KEYNOTE: Joe Baguley, Chief Cloud Technologist, VMware.
The morning's keynote was delivered by Joe Baguley, chief cloud technologist from virtualisation software company VMware. Baguley talked about how virtualisation in the cloud will change how everyone works.
One of his main points was that in future the desktop operating system will be pulled apart as its various elements -- memory, disk and CPU -- are pushed into the cloud, and applications will be available anywhere on any device. This will remove the need for desktops, he said.
He also said we would also be seeing mobile virtual phones -- Android phones running another phone image -- very soon. Some corporates already do this with laptops so that one image is locked down and secured, designed for company usage, while the other is for personal use.
He was lightly grilled by the event host, Manek Dubash, who asked about the confusion that remains between cloud and virtualisation, the problems of over-reliance on unreliable networks, and Microsoft, VMware's biggest competitor.
HEAD 2 HEAD ‘Clash of the Titans' : Datacentre Architecture Shoot-Out
An entertaining session headed by Daniel Beazer, senior research analyst at Tier1 Research. Beazer played the role of an Australian media baron looking for pitches from cloud service providers, in the shape of Verizon Business's David Howarth and Brocade's John McHugh.
Howarth's pitch offered access anywhere, any time, any place, and to overcome the barriers of change, governance and trust. McHugh offered a flat, low-latency network which he said would allow capacity-based scaling. After a show of hands from the audience as to the more effective pitch (which McHugh narrowly won), two analysts played the role of consultants examining the two vendors' offerings. Keith Humphries (Eurolan) asked about legacy integration, while Rob Bamforth (QuoCirca) asked how the vendors planned to quantify existing assets.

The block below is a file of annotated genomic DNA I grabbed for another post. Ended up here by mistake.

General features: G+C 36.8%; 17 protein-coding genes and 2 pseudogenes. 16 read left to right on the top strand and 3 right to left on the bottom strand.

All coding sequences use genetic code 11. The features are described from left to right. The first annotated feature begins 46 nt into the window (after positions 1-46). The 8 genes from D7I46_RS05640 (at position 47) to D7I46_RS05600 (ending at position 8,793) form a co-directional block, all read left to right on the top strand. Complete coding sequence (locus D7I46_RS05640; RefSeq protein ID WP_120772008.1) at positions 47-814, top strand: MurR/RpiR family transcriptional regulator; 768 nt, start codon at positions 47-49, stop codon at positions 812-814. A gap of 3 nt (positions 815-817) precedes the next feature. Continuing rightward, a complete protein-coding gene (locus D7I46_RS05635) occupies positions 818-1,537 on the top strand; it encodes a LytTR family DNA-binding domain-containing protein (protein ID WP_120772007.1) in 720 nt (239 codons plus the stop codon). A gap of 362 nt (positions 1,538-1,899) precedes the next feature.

After John McHugh declared systems integrators were going to be the road kill of the cloud, a final vote was taken, in which McHugh increased his margin of victory.
DEVIL’S ADVOCATE “Into the ether then into the cloud – the vital role of Ethernet”
Analyst James Eibisch from IDC was up next, and discussed the role of Ethernet in the cloud. For him, the question was whether high speed Ethernet can deliver at the core, and what benefit it brings to the cloud.
On the panel, Kevin Vachon of the MEF said that Ethernet will be critical to the cloud, while James Walker of Tata Communications said that cloud services are being taken up quickly as providers deploy Ethernet within and between their datacentres. McHugh said that Ethernet is great where appropriate, enlarged upon by Alcatel-Lucent's Phil Tilley who reckoned that Ethernet gives high bandwidth, secure and reliable services. Tilley added that Ethernet is ideal for known – i.e. not mobile -- locations. John McHugh added that it's not as simple as that as you can't just let people create and run their own Ethernet. It needs a multi-protocol architecture, he said.
After further discussion, Eibisch polled the audience, who agreed that Ethernet will be essential to cloud where its application makes sense.
Service Assurance with the Cloud. Rob Bamforth, Principal Analyst, Communication, Collaboration and Convergence, Quocirca
The summit's penultimate session was led by Rob Bamforth, principal analyst at QuoCirca, and concerned service assurance in the cloud. He asked the panel how much was needed.